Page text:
Data fabric is a combination of architecture and technology, which makes it easier for organizations to manage heterogeneous and diverse data. Its logical data architecture is designed to help with the growing data volumes spanning across silos. It provides seamless data connectivity, delivering value and insights through a semantic knowledge layer. By leveraging technologies such as metadata, machine learning, and automation, it provides a holistic view of enterprise data across various data formats and locations. Data fabric also enables data federation and virtualization to offer unified access in a distributed data environment that captures and contextually connects data across business domains.
Think of data fabric as a queryable layer that allows access to data and information across data silos. This layer is implemented over existing repositories, data centers, cloud providers, and edge. As a result, end users can query the data, irrespective of where it’s located or what format it’s in. Data fabric also facilitates thinking of data as an enterprise asset rather than in terms of what the current schema is or what query language to use. This ensures data assets in an organization can be accessed, combined, and governed more efficiently and effectively, increasing the added value of these assets.
As organizations’ data stack grows in complexity, the challenges facing data teams increase exponentially. Hunting for treasure (actionable insights) across diverse disparate data sources is mind-bogglingly complex without a data map to guide data professionals. The holistic goal of data fabric is to provide data teams with a uniform access layer across these data sets.
Compared to a centralized consolidated data approach to data architecture, a data fabric oriented approach considerably reduces the time and effort required by data teams to build end-to-end platforms. Contextually connecting data across business units according to its business meaning keeps data in situ while providing uniform access to it.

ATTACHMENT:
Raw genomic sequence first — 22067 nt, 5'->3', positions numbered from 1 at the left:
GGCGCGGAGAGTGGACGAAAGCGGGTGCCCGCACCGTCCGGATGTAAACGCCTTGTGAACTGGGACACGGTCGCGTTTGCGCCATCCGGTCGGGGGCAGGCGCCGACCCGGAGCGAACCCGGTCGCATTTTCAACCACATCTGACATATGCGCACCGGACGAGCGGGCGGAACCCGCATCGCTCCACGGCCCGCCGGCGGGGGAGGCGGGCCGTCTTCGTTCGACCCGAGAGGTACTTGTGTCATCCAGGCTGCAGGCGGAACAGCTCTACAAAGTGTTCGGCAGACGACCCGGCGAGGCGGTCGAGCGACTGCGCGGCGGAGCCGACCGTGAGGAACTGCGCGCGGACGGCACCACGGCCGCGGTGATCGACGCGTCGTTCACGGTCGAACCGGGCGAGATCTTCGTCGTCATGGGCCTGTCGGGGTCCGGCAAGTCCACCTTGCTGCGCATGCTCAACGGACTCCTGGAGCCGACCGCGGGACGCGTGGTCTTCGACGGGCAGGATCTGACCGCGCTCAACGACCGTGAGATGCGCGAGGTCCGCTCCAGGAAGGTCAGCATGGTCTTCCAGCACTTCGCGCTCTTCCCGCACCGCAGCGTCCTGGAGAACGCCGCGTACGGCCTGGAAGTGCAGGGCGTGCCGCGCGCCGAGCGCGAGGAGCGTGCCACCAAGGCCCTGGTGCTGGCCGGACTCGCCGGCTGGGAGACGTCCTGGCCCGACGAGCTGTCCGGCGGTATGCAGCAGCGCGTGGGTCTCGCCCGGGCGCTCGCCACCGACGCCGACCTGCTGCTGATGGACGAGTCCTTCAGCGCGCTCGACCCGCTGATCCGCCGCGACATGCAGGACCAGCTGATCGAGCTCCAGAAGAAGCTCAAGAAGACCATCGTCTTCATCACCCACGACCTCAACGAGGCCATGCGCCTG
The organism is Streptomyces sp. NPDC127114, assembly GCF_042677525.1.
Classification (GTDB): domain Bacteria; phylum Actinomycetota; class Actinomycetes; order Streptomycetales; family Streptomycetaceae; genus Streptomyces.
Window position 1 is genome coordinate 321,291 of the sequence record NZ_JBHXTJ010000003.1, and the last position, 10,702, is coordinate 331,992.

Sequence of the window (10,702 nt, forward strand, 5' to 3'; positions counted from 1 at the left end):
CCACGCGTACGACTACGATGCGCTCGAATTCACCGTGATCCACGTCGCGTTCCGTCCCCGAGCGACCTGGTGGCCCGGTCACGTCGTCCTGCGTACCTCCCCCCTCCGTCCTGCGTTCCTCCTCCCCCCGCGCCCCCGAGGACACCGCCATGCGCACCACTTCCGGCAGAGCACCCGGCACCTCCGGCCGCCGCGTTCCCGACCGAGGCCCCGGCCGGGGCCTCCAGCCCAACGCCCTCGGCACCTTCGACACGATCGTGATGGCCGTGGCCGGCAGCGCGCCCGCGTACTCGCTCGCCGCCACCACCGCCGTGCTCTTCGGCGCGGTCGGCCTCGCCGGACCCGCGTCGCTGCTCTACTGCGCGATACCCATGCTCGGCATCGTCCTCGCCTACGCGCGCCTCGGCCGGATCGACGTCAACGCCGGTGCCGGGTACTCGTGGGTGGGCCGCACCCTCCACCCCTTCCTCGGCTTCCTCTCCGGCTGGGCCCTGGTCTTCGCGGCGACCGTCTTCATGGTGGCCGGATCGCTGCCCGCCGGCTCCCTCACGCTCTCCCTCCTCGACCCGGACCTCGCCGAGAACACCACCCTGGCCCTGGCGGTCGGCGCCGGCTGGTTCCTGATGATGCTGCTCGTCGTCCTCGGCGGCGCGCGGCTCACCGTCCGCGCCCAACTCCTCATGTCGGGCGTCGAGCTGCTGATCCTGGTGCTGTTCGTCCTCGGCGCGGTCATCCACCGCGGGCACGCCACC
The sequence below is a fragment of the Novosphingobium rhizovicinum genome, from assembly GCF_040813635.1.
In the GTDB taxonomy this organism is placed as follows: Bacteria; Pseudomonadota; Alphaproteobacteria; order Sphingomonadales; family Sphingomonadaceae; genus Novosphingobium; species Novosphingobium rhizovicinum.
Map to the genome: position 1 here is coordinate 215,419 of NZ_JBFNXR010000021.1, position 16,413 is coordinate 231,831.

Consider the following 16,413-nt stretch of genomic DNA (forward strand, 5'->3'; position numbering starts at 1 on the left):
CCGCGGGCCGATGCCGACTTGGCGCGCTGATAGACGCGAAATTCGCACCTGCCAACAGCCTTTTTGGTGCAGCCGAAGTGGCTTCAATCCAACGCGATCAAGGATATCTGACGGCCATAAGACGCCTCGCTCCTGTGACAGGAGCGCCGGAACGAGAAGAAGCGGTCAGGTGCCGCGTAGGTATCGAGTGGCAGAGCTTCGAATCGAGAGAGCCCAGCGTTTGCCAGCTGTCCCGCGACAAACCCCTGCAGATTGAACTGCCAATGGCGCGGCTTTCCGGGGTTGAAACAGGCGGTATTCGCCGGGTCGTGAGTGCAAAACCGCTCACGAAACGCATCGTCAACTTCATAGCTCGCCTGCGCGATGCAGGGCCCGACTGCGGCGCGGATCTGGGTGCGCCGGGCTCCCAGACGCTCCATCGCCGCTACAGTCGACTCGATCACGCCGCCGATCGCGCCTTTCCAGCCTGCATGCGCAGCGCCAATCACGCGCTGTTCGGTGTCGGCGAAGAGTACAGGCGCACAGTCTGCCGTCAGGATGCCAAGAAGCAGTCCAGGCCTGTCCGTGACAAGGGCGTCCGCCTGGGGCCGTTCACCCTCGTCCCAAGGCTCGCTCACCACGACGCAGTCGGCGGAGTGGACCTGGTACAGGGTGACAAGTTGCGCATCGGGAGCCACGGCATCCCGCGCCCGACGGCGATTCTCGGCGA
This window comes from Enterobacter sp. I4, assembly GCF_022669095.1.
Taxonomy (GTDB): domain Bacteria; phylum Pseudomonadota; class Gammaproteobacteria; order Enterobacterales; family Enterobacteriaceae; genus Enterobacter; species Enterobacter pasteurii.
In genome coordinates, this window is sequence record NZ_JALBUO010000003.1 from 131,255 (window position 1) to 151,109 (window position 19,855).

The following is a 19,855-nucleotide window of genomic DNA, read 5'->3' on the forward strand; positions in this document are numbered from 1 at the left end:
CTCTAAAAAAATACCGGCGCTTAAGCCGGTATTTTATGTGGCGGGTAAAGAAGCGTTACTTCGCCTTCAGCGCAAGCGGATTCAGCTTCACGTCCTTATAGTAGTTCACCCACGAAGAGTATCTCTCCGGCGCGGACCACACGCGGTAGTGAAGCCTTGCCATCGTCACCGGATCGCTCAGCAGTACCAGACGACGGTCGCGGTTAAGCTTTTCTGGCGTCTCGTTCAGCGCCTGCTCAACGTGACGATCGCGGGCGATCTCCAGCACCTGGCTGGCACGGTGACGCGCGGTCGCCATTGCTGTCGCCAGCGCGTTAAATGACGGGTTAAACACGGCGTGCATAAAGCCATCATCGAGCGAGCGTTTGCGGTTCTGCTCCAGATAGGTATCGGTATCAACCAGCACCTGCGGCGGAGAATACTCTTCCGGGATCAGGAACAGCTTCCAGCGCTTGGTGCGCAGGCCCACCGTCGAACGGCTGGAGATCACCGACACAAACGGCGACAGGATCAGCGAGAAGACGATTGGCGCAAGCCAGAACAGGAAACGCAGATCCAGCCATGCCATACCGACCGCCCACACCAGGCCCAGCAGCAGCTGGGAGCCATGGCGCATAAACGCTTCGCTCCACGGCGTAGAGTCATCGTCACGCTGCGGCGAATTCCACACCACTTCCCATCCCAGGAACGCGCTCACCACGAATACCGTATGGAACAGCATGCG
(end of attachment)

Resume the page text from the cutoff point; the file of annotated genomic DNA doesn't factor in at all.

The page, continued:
Data fabric helps organizations find and reuse data spanning across environments (from on-premises to cloud), which also improves its usability and the quality of key data assets. The metadata layer, the core foundation of a data fabric, enhances data intelligence in the ecosystem by recognizing different types of data, what data is relevant, and what data needs privacy controls and governance.
By creating a unified, consistent data access layer across organizational data, data fabric empowers both operational and analytic use cases. It enables a virtualized, integrated, metadata-driven approach to data management. It also creates a connected enterprise with a knowledge layer to power AI and analytic-driven applications.
The data fabric oriented approach brings in a wide-ranging set of business benefits:
Data fabric is not something that can be bought as one complete tool. It is powered by a layer of software over existing systems, composed of several services through which data consumers access data.
Some of the functional components of a data fabric are shown in the following diagram:
A high-level architecture of data fabric with its components.
The resulting data fabric leverages rules to automatically map and link policies to data assets by using classifications, business vocabularies, and taxonomies. Its implementations vary across organizations with some choosing to implement a fabric like architecture using a variety of technologies and products. Watch out for vendors who embellish data catalogs and sell them with the data fabric moniker.
All in all, data fabric solutions rely on universal data representation for efficient and contextual search. To be done properly, they should use knowledge graphs for incorporating semantics, context, and ML algorithms, which automate discovery and cataloging. These solutions support different data integration patterns by leveraging metadata to simplify and augment integration challenges.
Although the data fabric approach helps organizations generate actionable insights out of the ever-increasing volumes of data, disconnected across silos, it’s not a one size fits all solution.
Data fabric solutions are best suited for large organizations with the following requirements:
Siloed data islands lead to siloed thinking and today’s data is generated, stored, and used across data centers, edge, and cloud providers.
Incorporating and building data fabric within an enterprise is a journey. It does not happen overnight nor is it something that is available as an off-the-shelf pre-packaged tool. Also, it does not replace data warehouses, data lakes, or lakehouses. Instead, it makes them more accessible by aggregating data from heterogeneous data sources. It accomplishes that by providing a virtualization layer that assimilates data with zero copy, ensuring privacy and regulatory compliance.
Although data fabric has not become mainstream, organizations are increasingly adopting pieces of this approach when building data solutions. It’s an evolution of enterprise data architecture addressing the two most challenging aspects of data management – getting a handle on data across data silos and semantically integrating that data.